Let's not get carried away. Emma Harrison is no longer Chair of A4e, but amidst all the media coverage only two papers point out that still owns almost all of the company. If she hangs on to those shares she can still continue to make a great deal of money, if not from the Work Programme then from all the other contracts. The Financial Times quotes Jim Carley, a consultant to the outsourcing industry, saying that she will probably want to sell if she's not involved any more, and that A4e is "one of the few companies out there that is still buyable".
Andrew Dutton, A4e's CEO, is putting in place a review of the whole company and its processes by a top law firm. Talking of the fraud allegations, the Telegraph has a mysterious paragraph: "Sources said police are aware of allegations that the fraud went higher up the chain of command than the four front line staff that have already been arrested, although not to the top of the company." The Telegraph reckons that there's more to emerge over the weekend.
Maybe. But the Daily Mail is quite hysterical. They put online two articles. The first claims the credit for her departure: "She resigned as chairman of A4e four hours after the Daily Mail warned it was to publish claims of 'rife' corruption at the employment firm." It goes on: "A whistleblower claimed that champagne was lavished on successful staff while forged signatures and blank timesheets were ‘routine’ techniques used for bumping up the numbers of successful job placements." The second article details those allegations, giving five minutes of fame to ex-employee Tracie Spiers. She describes what anybody in the industry would see as a mixture of poor practice, incompetence and deliberate fraud.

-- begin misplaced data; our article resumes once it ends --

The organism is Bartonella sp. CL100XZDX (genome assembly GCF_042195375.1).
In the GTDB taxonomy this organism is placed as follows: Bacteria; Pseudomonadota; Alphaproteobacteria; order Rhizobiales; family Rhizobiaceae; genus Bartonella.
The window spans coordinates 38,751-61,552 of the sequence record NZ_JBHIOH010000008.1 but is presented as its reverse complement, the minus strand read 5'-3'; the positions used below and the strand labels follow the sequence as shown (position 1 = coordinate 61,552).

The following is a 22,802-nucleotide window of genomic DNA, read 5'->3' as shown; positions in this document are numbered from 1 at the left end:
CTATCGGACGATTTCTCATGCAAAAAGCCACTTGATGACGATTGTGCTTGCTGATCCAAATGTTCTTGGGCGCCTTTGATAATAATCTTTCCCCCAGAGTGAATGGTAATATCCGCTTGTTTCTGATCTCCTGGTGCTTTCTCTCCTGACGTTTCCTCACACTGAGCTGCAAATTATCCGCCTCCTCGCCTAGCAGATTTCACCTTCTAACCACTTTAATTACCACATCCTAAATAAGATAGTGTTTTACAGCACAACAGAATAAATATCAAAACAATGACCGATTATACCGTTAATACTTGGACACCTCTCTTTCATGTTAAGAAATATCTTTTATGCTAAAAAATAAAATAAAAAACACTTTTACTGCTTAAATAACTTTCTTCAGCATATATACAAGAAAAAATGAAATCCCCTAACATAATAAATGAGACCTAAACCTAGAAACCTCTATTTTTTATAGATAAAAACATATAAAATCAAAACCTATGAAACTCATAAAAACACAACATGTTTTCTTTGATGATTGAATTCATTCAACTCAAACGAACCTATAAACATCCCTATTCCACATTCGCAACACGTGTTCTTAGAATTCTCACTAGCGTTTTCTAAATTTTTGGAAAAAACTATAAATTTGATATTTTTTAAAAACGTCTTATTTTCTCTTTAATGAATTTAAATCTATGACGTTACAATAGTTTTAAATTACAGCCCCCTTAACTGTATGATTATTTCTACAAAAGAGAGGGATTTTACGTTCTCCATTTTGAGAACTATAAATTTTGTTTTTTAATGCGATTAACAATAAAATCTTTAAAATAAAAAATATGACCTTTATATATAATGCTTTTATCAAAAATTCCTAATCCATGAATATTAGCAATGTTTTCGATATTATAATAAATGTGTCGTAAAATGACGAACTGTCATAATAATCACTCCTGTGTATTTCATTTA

A4e brought the techniques of sales teams to the business, completely inappropriately. Some staff are actually on commission, getting paid for every job outcome. There are prizes for successful teams; from the champagne described in the article to holidays. This pressure can lead to the fraud of forging signatures on job outcome forms. The interests of the clients have vanished. The forging of timesheets smacks of sheer incompetence. It was perfectly possible to devise a system for getting those timesheets updated daily and signed off on Friday. Failure to do that leads to fraud.
In the past A4e has been quick to threaten whistle-blowing staff with legal action. The tide of such allegations may well be unstoppable now.
A4e will certainly change. The cult of personality will go, for one thing. But Dutton will have to look at changing the whole ethos of the company, with good staff training and better management. We will have to wait and see.